Regarded as majestic sky machines that signified wealth and power, the arrival of zeppelins was big news. On May 6th, 1937 Sam Shere was waiting at the Lakehurst, N.J. Naval Air Station for the LZ 129 Hindenburg to drift in from Frankfurt. But, as it was taking off, the flammable hydrogen caught fire, and the ship spectacularly burst into flames and killed 36 people. Shere managed to capture one of the most iconic photographs of the tragedy – an image that was three decades later used on the cover of the Led Zeppelin album. As iconic as the photo itself is the anguished voice of the Chicago radio announcer Herbert Morrison: “It is bursting into flames… This is terrible! This is one of the worst catastrophes in the world… Oh, the humanity!”
Featured image: Sam Shere – The Hindenburg Disaster, 1937
Joe Rosenthal - Raising the Flag on Iwo Jima, 1945
The iconic photograph Raising the Flag on Iwo Jima was taken by Joe Rosenthal on February 23rd, 1945. It depicts US Marines raising a flag atop Mount Suribachi during the Battle of Iwo Jima in World War II. Rosenthal later recalled: “The sky was overcast. The wind just whipped the flag out over the heads of the group, and their feet the disrupted terrain and the broken stalks of the shrubbery exemplified the turbulence of war”. The three of the marines depicted were killed in action over the next few days. The photo was reprinted in numerous publications and it has received the Pulitzer Prize for Photography the same year it was first published.
Featured image: Joe Rosenthal – Raising the Flag on Iwo Jima, 1945
Alfred Eisenstaedt - V-J Day in Times Square, 1945
In search of a storytelling moment in the joyous tumult at Times Square at the end of the World War II, Alfred Eisenstaedt captured a joyous sailor holding and kissing a nurse. Capturing the jubilance people felt upon the war’s end, the image soon became the most famous picture of the 20th century and the basis of our collective memory of the transformative moment in the world history. Yet, the image has taken on a sinister shade recently, when it was revealed that the sailor George Mendonsa planted a kiss on a complete stranger, 21-year-old Greta Zimmer, and continued on his way, sparking debates about the possibility of a sexual assault.
Featured image: Alfred Eisenstaedt – V-J Day in Times Square, via keepsnap.com
Alberto Korda - Guerrillero Heroico, 1960
The iconic portrait of Che Guevara titled Guerrillero Heroico was taken by Alberto Korda on March 5th, 1960 in Havana at a memorial service for victims of the La Coubre explosion. As the photographer explained, he was drawn to Guevara’s facial expression which showed “absolute implacability”, as well as anger and pain. He stated that the photo showed his firm and stoic character. The photo helped solidify the charismatic and controversial leader as a cultural icon, becoming a symbol of the 20th century. The image has been subsequently capitalized, commercialized and exploited in a variety of ways in the consumer market.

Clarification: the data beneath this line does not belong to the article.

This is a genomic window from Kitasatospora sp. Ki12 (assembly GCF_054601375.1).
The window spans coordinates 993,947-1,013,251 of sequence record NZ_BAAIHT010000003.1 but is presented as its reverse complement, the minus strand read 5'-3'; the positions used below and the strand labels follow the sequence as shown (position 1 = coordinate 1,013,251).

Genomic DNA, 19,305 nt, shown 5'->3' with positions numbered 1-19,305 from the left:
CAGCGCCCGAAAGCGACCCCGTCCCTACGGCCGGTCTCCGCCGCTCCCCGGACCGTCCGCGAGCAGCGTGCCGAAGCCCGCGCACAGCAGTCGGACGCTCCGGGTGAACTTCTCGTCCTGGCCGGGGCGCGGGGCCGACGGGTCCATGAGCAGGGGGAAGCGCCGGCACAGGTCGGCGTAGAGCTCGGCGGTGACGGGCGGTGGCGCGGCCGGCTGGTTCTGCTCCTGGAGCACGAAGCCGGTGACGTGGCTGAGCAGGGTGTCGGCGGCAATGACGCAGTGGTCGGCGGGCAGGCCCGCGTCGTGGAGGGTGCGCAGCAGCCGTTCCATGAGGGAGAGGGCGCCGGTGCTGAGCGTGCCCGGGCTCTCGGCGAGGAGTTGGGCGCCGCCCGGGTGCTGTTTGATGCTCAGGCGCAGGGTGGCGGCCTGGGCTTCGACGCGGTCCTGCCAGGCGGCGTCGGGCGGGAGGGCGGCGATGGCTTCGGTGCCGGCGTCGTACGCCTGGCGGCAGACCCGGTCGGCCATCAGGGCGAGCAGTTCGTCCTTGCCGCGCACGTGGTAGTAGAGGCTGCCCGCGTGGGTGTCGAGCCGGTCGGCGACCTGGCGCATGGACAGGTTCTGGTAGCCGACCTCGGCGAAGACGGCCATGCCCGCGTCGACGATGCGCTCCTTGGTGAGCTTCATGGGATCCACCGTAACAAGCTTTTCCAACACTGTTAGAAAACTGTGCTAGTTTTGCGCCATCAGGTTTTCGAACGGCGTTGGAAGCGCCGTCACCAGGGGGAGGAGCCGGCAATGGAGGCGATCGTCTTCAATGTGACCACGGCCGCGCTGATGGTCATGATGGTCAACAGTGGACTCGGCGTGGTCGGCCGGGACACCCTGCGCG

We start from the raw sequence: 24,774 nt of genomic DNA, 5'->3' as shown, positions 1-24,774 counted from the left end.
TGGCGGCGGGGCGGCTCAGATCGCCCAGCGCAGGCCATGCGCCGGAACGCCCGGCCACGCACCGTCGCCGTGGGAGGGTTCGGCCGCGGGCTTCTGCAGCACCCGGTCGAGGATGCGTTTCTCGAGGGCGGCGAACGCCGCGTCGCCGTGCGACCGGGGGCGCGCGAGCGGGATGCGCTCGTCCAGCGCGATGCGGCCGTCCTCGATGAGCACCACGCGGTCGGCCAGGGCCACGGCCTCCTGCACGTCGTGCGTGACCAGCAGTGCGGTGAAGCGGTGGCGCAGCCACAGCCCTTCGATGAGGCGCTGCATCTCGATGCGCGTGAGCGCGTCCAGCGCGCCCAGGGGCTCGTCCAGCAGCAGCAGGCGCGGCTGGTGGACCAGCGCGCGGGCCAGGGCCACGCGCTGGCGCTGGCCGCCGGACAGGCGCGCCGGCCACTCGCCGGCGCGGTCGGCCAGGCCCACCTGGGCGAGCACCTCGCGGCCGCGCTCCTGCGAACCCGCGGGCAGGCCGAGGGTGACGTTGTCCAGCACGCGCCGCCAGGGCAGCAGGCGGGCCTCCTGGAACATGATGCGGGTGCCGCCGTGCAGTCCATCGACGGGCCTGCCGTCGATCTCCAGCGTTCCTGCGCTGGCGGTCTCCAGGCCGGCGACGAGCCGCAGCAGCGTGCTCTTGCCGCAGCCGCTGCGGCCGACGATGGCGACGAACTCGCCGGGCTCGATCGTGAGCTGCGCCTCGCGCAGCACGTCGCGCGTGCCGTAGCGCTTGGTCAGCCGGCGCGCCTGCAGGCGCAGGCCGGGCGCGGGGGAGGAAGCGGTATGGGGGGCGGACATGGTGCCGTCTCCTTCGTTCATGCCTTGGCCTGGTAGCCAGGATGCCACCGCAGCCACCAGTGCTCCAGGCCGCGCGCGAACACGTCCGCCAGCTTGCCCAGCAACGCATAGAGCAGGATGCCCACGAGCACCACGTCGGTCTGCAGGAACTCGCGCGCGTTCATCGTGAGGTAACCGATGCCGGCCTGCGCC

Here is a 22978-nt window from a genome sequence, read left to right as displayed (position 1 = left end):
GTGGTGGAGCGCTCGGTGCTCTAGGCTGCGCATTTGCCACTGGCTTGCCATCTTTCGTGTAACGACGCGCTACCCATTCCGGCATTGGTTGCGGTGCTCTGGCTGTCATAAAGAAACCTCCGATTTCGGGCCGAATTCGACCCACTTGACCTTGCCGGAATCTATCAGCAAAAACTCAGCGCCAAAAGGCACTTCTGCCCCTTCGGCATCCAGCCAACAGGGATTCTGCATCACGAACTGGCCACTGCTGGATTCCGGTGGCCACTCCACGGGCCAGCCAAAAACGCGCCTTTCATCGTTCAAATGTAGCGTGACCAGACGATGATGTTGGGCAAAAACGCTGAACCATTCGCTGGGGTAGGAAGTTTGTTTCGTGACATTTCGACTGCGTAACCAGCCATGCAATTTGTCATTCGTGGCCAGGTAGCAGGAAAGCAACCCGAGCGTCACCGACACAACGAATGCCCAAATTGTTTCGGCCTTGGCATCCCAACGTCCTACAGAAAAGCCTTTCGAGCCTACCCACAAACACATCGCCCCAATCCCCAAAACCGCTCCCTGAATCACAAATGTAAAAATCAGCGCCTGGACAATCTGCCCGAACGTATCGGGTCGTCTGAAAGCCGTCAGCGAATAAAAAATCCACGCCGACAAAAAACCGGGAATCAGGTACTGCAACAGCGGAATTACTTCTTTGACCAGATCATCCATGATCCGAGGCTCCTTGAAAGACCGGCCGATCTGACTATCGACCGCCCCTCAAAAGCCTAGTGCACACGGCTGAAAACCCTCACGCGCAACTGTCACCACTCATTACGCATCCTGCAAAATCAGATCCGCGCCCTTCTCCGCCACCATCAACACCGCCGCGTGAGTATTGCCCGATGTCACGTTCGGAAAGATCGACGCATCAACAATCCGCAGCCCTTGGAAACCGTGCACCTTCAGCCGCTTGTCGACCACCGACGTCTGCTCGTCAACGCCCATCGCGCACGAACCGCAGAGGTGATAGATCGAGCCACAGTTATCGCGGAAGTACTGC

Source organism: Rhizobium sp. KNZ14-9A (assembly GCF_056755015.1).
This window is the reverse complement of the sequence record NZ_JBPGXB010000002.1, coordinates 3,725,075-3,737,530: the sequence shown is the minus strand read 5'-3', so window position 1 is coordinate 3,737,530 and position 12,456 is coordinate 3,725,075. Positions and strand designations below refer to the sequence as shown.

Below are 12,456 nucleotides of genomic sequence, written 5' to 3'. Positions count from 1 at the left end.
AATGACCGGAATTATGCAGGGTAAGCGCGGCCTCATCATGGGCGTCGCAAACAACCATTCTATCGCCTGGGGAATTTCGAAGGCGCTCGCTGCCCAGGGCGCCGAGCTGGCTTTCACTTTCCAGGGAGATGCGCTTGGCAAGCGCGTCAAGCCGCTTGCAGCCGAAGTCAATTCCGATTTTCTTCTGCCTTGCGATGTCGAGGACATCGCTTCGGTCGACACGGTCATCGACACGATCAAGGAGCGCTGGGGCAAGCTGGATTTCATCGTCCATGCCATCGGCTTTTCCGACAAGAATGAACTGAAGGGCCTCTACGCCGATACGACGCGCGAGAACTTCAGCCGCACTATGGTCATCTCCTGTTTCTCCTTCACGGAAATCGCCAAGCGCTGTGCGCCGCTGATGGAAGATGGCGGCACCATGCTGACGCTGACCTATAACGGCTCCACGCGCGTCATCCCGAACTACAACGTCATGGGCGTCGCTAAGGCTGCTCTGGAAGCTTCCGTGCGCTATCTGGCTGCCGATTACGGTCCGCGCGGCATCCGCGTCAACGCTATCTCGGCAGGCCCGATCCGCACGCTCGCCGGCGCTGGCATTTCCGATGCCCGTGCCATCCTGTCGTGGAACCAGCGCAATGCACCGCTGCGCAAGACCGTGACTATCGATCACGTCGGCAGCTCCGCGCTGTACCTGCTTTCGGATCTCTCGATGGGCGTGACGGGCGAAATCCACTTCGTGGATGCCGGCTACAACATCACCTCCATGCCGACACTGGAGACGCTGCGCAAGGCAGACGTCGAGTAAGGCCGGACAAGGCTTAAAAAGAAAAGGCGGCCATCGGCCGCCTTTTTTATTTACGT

Featured image: Alberto Korda – Guerrillero Heroico
Nick Ut - The Napalm Girl, 1972
On June 8th, 1972, the photographer Nick Ut captured children fleeing from a Napalm bombing during the Vietnam War. Phan Thi Kim Phuc, the girl in the center of the photo, was 9 years old at the time and was naked from having her clothes burned off. The photographer has immediately taken the badly hurt children to the hospital, saving their lives. The photograph won the Pulitzer Prize for Spot News Photography for “The Terror of War”, but it also became one of the most memorable photographs of the 20th century. It is one of the most searing and influential pictures of the Vietnam War, depicting graphically all the atrocities of this war to the general public around the world.
Featured image: Nick Ut – The Napalm Girl, via pinterest.com
Stuart Franklin - Tank Man, 1989
On June 5th, 1989, the morning after the Chinese military had suppressed the Tiananmen Square protests by force, an unidentified man stood on the square in front of a column of tanks. As the lead tank maneuvered to pass by him, he repeatedly shifted his position in order to obstruct it. The heroic act of the man now popularly known as Tank Man, was captured by several photographers – Stuart Franklin, Charlie Cole, Jeff Widener, and Arthur Tsang Hin Wang. Standing by Franklin, Cole later recalled: “I think his action captured peoples’ hearts everywhere, and when the moment came, his character defined the moment, rather than the moment defining him. He made the image. I was just one of the photographers. And I felt honored to be there.”
Featured image: Stuart Franklin – Tank Man, via businessinsider.com
Pete Souza - The Situation Room, 2011
The photograph titled Situation Room was taken by White House photographer Pete Souza on May 1st, 2011. It shows the former President of the United States Barack Obama along his national security team receiving live updates from Operation Neptune Spear, which led to the killing of Osama bin Laden. President Obama later stated he believed the picture was taken about the time the room’s occupants were informed or realized that one of the raid’s helicopters had crashed. The photographer recalled he has made approximately 100 photographs, jammed into a corner of the small conference room with no room to move.